Michael Head and The Red Elastic Band to play St. George’s Hall in October


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Michael Head is to play St. George’s Hall in October, following a majestic Manchester show last week, Getintothis’ Ian Salmon rounds up the action.

With  Shack, The Strands and The Pale Fountains behind him, you’d forgive Michael Head for resting on the laurels of a stellar discography, but with his latest outfit The Red Elastic Band he’s still a cult force to be reckoned with.

With some mighty performances already behind them the six-piece are one hell of a  live proposition, and they visit St. George’s Hall this October 3 with support from Professor Yaffle and Tenements. That the show sold out in 15 hours should tell you a lot, but I know what you’re thinking, I know the question you’re asking.

“Ian”you’re saying – possibly because you know me, possibly because you spotted the byline, whichever – “you went to see Michael Head and The Red Elastic Band at The Deaf Institute in Manchester last Friday and you’ve taken until now to actually say something about it?”

And, yes, that’s about the size of it, I did, I have. There are good reasons though. Honest. One – I’m a busy man, I do have other things going on (splendid things, spectacular things, feel free to ask me at some point). Two – I thought everybody would be talking about it; it was that kind of gig. The kind of gig that everybody talks about, the kind of gig that everybody swears blind that they were at. That they were present for. That they were there for the moments.

And God, there were moments. There were such moments.

A Michael Head show – come on, let’s call him Mick shall we? We all know that’s what we actually call him, and that we all feel we know him well enough to do so  is a special thing. Anybody that’s ever seen one will tell you that. They won’t be able to describe exactly why but they’ll try. Anybody that was at The Scandinavian Church (and there weren’t many of us, it’s tiny, it was select, it was a privilege) to witness Mick with only a cello to accompany, anybody that saw the full band at The Kazimier last year, anybody that saw him on Friday with Cello and Trumpet will try to tell you why it was so special and will fail.

So I’ll try. I may fail but if I convince one person that hasn’t seen Mick before in any guise that they should, then the world is a better place.

Mick Head gigs are about love. They’re not about something as simple fandom or about people who quite like the songs turning up to hear the hits, they’re about a communication between the artist and the audience, they’re about the fact that the audience inhabits every song, lives every song, holds onto every second, knows how special and fleeting and wonderful every moment is.


And the moments are like this; Meant to Be was never a single. I don’t think it was a single. I don’t remember it being a single. Live, it’s greeted as though Paul McCartney had just decided that throwing in all of Sgt Pepper mid set was something that you just do. It’s rapturous. Every time you see it, it’s rapturous. It’s played twice tonight. It’s often played twice. You can’t hear it enough.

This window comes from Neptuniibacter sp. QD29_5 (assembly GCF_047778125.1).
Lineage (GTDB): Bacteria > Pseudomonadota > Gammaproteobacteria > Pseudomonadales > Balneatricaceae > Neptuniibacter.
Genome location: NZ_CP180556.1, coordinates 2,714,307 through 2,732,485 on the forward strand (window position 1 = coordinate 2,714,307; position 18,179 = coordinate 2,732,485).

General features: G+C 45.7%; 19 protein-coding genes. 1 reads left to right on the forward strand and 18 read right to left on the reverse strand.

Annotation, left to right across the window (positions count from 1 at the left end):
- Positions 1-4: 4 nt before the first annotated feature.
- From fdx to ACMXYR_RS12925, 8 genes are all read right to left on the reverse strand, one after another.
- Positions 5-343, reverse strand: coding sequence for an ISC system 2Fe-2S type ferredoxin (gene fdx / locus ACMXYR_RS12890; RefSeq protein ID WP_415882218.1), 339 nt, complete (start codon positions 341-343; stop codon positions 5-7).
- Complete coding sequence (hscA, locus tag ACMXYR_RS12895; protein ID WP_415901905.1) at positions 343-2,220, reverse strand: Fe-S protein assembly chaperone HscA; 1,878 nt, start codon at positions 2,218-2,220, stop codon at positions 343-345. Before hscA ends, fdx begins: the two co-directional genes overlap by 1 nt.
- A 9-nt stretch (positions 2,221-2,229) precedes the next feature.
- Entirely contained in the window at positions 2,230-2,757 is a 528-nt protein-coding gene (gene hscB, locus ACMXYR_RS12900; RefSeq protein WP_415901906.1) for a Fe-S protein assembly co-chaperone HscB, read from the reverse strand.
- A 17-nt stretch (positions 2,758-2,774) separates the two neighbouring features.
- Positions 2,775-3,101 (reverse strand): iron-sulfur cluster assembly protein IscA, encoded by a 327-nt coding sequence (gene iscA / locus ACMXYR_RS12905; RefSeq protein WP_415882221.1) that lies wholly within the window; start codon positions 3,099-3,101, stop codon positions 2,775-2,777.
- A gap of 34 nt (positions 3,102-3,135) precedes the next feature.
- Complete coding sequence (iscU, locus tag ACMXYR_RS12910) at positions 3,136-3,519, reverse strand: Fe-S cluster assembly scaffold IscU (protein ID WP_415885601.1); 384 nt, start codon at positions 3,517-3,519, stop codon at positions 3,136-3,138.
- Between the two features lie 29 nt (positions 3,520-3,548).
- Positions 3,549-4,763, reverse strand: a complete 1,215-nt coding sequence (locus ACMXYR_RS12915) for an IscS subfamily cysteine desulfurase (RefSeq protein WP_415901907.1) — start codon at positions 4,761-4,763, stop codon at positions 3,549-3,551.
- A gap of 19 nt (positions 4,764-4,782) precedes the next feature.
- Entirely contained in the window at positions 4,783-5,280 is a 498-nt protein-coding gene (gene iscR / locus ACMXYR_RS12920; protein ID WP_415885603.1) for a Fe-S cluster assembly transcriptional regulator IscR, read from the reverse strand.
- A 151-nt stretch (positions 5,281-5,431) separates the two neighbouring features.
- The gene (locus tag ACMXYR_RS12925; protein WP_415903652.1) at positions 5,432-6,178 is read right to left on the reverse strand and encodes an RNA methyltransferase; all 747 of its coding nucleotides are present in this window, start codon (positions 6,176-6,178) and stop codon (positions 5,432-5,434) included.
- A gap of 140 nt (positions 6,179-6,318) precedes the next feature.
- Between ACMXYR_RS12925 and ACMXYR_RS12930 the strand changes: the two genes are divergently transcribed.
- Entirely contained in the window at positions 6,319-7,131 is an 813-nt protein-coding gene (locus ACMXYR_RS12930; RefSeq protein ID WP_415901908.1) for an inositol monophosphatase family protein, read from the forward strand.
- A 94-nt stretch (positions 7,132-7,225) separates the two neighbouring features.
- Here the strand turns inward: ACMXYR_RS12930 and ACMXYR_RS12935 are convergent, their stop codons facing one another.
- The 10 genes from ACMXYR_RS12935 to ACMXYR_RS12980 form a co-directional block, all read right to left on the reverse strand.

“We’re going to try some new ideas”says Mick, adding that “New probably means you’ve already heard them.”We have. Kate Bush may be banning iPhones, Prince may have already walked that path but their presence here means that we know the new songs before they start. We know them word for word. Their presence also means that those of yo not here can see the encore. We’ll come to that. Queen Of All Saints is an old friend already, Velvets in The Dark is….. we’ll come to that as well.

It takes a brave man to tackle Simon & Garfunkel’s For Emily, Whenever I May Find Her, Art’s vocal high point. Michael Head just does it as though it’s the most obvious thing on Earth. Obviously he hasn’t got Art’s range – who has? – but it makes so much sense. The other cover of the night? Yeah, we’ll get there.

The majority of last year’s Artorius Revisited EP is here as well; the escape of Cadiz, the (literal and metaphorical) trip down Bold St that is Lucinda Byre and Newby Street. Ah, Newby Street. I’ve been very public elsewhere and very vocal about Newby Street so I’ll say it again and I’ll say it here; Newby Street is the best song that anybody’s written in the last twenty years – as perfect a piece of pop craft and beauty as you could ever wish to hear.


Newby Street is the best song anybody’s written in the last twenty years?’ A bold claim. I said that last year and I’d stick by it but for one thing; Velvets In The Dark is better. Velvets In The Dark is utterly, indescribably beautiful. Perfect, glorious, majestic, hypnotic, an absolute stone cold instant classic. Genuinely one of the all time greats.

And I still haven’t managed to do justice to the night. I need one more song to convince you. The encore, the first encore. In Manchester, Michael Head walks out after an absolute triumph and asks a simple question; “Does anybody know the words to Waterfall?”

Surely he’s not? He can’t be? Not THAT Waterfall?

He is. He can. It is. In Manchester, Michael Head plays The Stone Roses. Just Mick, his acoustic, a cello and a trumpet.

That, my friends, is a moment. There will be more in October at St George’s Hall. Seriously, it’ll be the kind of gig that you’ll want to tell people that you were at